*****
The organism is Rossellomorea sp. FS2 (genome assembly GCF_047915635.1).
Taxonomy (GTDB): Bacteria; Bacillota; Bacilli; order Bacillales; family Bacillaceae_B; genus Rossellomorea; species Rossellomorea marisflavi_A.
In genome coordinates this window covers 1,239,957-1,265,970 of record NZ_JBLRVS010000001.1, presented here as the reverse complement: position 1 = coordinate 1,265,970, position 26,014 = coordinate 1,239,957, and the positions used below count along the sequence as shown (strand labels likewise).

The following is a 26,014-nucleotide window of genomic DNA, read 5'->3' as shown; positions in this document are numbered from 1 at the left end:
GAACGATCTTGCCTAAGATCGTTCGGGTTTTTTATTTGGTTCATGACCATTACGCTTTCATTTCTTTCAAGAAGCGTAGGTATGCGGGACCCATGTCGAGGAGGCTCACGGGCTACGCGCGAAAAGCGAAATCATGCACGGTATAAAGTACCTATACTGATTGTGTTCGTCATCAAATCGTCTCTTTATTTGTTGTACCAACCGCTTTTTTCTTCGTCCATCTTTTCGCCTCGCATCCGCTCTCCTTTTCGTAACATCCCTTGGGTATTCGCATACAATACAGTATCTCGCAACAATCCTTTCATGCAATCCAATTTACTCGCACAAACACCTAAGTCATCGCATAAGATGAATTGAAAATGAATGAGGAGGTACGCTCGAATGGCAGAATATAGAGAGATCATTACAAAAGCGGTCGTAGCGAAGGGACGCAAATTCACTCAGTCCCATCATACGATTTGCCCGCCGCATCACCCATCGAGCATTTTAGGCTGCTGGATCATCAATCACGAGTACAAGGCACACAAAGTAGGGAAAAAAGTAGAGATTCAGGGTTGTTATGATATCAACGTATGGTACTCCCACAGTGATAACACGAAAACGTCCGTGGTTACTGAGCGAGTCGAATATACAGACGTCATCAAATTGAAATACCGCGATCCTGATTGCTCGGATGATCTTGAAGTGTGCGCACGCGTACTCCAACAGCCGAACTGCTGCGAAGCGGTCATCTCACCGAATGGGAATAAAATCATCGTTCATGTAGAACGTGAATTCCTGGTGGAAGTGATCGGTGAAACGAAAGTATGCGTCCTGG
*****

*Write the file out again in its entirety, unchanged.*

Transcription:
The organism is Rossellomorea sp. FS2 (genome assembly GCF_047915635.1).
Taxonomy (GTDB): Bacteria; Bacillota; Bacilli; order Bacillales; family Bacillaceae_B; genus Rossellomorea; species Rossellomorea marisflavi_A.
In genome coordinates this window covers 1,239,957-1,265,970 of record NZ_JBLRVS010000001.1, presented here as the reverse complement: position 1 = coordinate 1,265,970, position 26,014 = coordinate 1,239,957, and the positions used below count along the sequence as shown (strand labels likewise).

The following is a 26,014-nucleotide window of genomic DNA, read 5'->3' as shown; positions in this document are numbered from 1 at the left end:
GAACGATCTTGCCTAAGATCGTTCGGGTTTTTTATTTGGTTCATGACCATTACGCTTTCATTTCTTTCAAGAAGCGTAGGTATGCGGGACCCATGTCGAGGAGGCTCACGGGCTACGCGCGAAAAGCGAAATCATGCACGGTATAAAGTACCTATACTGATTGTGTTCGTCATCAAATCGTCTCTTTATTTGTTGTACCAACCGCTTTTTTCTTCGTCCATCTTTTCGCCTCGCATCCGCTCTCCTTTTCGTAACATCCCTTGGGTATTCGCATACAATACAGTATCTCGCAACAATCCTTTCATGCAATCCAATTTACTCGCACAAACACCTAAGTCATCGCATAAGATGAATTGAAAATGAATGAGGAGGTACGCTCGAATGGCAGAATATAGAGAGATCATTACAAAAGCGGTCGTAGCGAAGGGACGCAAATTCACTCAGTCCCATCATACGATTTGCCCGCCGCATCACCCATCGAGCATTTTAGGCTGCTGGATCATCAATCACGAGTACAAGGCACACAAAGTAGGGAAAAAAGTAGAGATTCAGGGTTGTTATGATATCAACGTATGGTACTCCCACAGTGATAACACGAAAACGTCCGTGGTTACTGAGCGAGTCGAATATACAGACGTCATCAAATTGAAATACCGCGATCCTGATTGCTCGGATGATCTTGAAGTGTGCGCACGCGTACTCCAACAGCCGAACTGCTGCGAAGCGGTCATCTCACCGAATGGGAATAAAATCATCGTTCATGTAGAACGTGAATTCCTGGTGGAAGTGATCGGTGAAACGAAAGTATGCGTCCTGG